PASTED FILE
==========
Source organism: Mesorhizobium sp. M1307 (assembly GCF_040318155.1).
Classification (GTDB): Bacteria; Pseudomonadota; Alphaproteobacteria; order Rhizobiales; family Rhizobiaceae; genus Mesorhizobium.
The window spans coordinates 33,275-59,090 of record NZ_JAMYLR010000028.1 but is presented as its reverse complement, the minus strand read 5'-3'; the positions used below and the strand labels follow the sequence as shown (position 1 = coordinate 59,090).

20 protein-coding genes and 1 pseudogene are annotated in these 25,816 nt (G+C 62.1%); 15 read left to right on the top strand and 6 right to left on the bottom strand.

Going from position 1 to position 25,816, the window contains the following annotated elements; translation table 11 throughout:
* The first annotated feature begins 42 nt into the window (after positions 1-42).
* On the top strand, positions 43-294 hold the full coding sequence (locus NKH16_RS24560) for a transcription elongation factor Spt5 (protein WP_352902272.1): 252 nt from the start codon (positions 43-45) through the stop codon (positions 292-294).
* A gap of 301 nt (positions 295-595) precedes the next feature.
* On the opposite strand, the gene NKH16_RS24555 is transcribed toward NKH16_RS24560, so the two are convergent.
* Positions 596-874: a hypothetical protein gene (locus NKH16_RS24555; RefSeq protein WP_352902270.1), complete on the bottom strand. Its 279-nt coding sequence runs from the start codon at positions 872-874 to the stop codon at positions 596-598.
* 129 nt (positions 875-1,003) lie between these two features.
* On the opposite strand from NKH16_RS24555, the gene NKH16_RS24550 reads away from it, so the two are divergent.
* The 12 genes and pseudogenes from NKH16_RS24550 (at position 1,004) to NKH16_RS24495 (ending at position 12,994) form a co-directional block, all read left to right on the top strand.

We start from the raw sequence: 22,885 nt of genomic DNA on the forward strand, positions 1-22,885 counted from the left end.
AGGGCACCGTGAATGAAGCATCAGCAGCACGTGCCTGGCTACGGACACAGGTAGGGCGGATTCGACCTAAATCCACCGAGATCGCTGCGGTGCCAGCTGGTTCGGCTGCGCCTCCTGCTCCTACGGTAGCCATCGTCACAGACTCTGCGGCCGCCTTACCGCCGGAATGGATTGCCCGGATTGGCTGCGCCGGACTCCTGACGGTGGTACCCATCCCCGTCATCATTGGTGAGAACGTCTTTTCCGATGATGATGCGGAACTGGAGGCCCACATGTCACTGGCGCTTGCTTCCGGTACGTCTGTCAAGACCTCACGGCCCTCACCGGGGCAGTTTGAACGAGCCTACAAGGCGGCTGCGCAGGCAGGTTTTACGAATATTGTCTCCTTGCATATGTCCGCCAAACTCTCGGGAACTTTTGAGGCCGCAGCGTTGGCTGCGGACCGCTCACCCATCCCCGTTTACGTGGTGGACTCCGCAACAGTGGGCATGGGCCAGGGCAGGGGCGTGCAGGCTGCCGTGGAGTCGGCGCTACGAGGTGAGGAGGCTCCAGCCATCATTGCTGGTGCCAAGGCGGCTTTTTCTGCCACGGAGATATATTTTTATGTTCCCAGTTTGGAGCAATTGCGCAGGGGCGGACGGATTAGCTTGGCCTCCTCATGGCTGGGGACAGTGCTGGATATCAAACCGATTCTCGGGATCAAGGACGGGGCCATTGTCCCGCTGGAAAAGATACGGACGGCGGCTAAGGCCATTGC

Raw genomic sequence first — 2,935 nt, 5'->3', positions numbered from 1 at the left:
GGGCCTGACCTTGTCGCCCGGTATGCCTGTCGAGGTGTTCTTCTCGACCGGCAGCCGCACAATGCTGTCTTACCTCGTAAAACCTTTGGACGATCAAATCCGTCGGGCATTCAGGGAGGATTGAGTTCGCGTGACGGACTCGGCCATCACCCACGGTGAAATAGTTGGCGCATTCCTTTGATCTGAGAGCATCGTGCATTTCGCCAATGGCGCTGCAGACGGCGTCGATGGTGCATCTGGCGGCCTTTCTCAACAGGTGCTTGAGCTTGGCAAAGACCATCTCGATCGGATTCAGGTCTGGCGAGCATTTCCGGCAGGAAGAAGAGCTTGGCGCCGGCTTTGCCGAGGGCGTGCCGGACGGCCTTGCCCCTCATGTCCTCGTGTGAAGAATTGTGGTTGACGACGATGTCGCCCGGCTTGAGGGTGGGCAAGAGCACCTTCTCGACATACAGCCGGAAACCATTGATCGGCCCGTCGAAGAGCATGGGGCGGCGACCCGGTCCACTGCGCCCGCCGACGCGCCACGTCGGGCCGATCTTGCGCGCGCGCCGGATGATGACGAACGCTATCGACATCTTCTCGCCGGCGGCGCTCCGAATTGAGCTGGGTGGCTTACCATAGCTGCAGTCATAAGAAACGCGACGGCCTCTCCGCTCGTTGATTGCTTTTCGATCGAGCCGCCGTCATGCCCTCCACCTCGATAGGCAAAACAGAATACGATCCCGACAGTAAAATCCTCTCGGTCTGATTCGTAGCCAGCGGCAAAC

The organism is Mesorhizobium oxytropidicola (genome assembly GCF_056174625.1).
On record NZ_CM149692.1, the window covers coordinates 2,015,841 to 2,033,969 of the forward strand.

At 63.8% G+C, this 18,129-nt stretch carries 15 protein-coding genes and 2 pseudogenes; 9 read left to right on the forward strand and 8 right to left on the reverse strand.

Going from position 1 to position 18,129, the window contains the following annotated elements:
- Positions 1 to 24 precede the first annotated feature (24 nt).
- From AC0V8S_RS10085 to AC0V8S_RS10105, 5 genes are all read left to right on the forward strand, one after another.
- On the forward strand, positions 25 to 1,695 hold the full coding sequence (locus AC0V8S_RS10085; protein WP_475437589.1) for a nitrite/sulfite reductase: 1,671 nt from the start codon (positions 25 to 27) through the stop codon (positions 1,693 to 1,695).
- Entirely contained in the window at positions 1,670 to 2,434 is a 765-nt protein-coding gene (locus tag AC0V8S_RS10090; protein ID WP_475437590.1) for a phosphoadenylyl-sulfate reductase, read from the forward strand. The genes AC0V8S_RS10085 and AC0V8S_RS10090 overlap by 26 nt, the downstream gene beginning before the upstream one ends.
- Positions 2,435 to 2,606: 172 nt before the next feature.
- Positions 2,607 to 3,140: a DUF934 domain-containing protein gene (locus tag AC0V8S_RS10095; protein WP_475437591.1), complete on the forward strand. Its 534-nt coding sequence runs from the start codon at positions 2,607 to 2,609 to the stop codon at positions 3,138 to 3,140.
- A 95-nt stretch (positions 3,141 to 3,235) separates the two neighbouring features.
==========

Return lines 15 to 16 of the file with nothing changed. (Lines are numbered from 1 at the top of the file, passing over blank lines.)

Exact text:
AGGGCACCGTGAATGAAGCATCAGCAGCACGTGCCTGGCTACGGACACAGGTAGGGCGGATTCGACCTAAATCCACCGAGATCGCTGCGGTGCCAGCTGGTTCGGCTGCGCCTCCTGCTCCTACGGTAGCCATCGTCACAGACTCTGCGGCCGCCTTACCGCCGGAATGGATTGCCCGGATTGGCTGCGCCGGACTCCTGACGGTGGTACCCATCCCCGTCATCATTGGTGAGAACGTCTTTTCCGATGATGATGCGGAACTGGAGGCCCACATGTCACTGGCGCTTGCTTCCGGTACGTCTGTCAAGACCTCACGGCCCTCACCGGGGCAGTTTGAACGAGCCTACAAGGCGGCTGCGCAGGCAGGTTTTACGAATATTGTCTCCTTGCATATGTCCGCCAAACTCTCGGGAACTTTTGAGGCCGCAGCGTTGGCTGCGGACCGCTCACCCATCCCCGTTTACGTGGTGGACTCCGCAACAGTGGGCATGGGCCAGGGCAGGGGCGTGCAGGCTGCCGTGGAGTCGGCGCTACGAGGTGAGGAGGCTCCAGCCATCATTGCTGGTGCCAAGGCGGCTTTTTCTGCCACGGAGATATATTTTTATGTTCCCAGTTTGGAGCAATTGCGCAGGGGCGGACGGATTAGCTTGGCCTCCTCATGGCTGGGGACAGTGCTGGATATCAAACCGATTCTCGGGATCAAGGACGGGGCCATTGTCCCGCTGGAAAAGATACGGACGGCGGCTAAGGCCATTGC

Raw genomic sequence first — 2,935 nt, 5'->3', positions numbered from 1 at the left: